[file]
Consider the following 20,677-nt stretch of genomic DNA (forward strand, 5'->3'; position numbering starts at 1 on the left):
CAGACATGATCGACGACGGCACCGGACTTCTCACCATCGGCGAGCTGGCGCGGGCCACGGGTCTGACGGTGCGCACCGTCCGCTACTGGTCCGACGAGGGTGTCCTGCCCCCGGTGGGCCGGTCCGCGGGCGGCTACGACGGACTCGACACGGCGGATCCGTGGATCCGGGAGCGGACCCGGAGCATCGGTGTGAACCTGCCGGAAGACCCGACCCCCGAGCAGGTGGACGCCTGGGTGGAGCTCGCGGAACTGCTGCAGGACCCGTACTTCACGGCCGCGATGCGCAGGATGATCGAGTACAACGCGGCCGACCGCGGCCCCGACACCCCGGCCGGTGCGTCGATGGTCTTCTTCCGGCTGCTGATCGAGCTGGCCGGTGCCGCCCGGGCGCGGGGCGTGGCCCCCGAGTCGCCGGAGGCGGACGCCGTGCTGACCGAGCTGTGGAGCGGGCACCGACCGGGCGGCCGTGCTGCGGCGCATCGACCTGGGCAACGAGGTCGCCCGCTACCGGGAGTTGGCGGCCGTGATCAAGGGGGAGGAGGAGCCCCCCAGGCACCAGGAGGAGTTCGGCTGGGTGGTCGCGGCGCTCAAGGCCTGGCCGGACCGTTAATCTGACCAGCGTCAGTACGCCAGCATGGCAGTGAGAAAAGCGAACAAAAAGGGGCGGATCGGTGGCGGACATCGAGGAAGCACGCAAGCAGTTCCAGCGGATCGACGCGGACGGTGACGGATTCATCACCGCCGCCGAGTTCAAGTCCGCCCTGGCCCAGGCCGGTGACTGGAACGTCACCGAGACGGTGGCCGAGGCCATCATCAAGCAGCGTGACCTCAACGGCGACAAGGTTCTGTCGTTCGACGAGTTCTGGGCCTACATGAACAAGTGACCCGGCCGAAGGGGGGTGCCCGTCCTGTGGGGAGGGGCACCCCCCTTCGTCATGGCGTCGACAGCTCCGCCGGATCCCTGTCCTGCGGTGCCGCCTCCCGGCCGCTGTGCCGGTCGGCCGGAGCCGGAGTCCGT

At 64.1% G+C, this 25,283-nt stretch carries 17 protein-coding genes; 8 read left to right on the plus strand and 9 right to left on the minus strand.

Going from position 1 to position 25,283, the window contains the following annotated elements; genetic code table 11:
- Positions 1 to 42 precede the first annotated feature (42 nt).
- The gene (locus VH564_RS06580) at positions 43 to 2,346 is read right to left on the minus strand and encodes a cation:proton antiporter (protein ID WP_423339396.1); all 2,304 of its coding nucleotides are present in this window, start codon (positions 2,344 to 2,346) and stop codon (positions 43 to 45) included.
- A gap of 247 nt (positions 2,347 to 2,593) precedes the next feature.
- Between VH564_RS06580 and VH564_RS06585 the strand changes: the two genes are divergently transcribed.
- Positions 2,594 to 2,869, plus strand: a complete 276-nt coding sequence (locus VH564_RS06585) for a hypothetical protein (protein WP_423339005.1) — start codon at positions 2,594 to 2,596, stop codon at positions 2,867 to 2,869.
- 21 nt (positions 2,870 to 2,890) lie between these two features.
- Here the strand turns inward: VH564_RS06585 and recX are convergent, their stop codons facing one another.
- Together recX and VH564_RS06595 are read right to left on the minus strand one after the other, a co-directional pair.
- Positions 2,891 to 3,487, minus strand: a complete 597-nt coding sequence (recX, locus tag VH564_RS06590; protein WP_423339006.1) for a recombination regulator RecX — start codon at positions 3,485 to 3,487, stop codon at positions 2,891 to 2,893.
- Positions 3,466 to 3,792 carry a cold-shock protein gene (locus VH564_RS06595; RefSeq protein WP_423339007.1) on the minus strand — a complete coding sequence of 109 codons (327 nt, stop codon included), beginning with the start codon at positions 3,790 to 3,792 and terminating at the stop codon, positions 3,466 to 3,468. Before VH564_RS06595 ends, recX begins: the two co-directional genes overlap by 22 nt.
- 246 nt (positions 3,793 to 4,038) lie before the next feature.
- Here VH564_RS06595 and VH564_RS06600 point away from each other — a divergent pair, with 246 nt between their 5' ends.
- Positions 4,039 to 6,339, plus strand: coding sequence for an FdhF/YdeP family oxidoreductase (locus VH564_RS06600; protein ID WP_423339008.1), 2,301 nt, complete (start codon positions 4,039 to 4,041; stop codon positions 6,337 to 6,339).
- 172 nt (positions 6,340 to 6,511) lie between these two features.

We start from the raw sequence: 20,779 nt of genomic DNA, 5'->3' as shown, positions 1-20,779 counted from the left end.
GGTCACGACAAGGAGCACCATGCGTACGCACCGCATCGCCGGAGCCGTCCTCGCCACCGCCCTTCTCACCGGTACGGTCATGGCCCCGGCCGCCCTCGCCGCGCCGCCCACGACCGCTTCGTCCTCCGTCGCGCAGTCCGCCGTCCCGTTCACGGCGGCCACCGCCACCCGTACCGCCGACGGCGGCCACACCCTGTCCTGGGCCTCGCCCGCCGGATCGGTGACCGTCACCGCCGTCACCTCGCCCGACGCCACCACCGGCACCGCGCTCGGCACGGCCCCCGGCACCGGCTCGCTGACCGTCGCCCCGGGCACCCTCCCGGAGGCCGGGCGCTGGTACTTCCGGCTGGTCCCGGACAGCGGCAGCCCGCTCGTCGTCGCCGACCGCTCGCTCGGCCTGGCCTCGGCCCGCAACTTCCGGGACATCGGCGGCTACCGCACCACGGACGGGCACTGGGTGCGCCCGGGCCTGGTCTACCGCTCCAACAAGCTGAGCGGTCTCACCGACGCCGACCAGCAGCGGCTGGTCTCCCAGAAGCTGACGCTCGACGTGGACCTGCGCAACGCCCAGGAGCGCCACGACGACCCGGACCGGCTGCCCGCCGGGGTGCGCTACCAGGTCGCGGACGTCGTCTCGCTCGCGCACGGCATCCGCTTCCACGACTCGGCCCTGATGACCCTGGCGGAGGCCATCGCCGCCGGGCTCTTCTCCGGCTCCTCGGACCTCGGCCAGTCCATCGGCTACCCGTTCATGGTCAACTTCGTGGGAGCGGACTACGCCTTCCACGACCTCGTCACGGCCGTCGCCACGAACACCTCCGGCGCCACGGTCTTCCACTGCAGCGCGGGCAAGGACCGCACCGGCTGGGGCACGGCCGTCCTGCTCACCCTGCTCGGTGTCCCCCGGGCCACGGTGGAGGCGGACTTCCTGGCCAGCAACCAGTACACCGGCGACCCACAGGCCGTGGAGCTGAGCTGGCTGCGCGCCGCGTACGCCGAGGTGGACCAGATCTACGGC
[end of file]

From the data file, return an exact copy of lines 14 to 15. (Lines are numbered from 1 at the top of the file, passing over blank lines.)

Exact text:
- Positions 3,466 to 3,792 carry a cold-shock protein gene (locus VH564_RS06595; RefSeq protein WP_423339007.1) on the minus strand — a complete coding sequence of 109 codons (327 nt, stop codon included), beginning with the start codon at positions 3,790 to 3,792 and terminating at the stop codon, positions 3,466 to 3,468. Before VH564_RS06595 ends, recX begins: the two co-directional genes overlap by 22 nt.
- 246 nt (positions 3,793 to 4,038) lie before the next feature.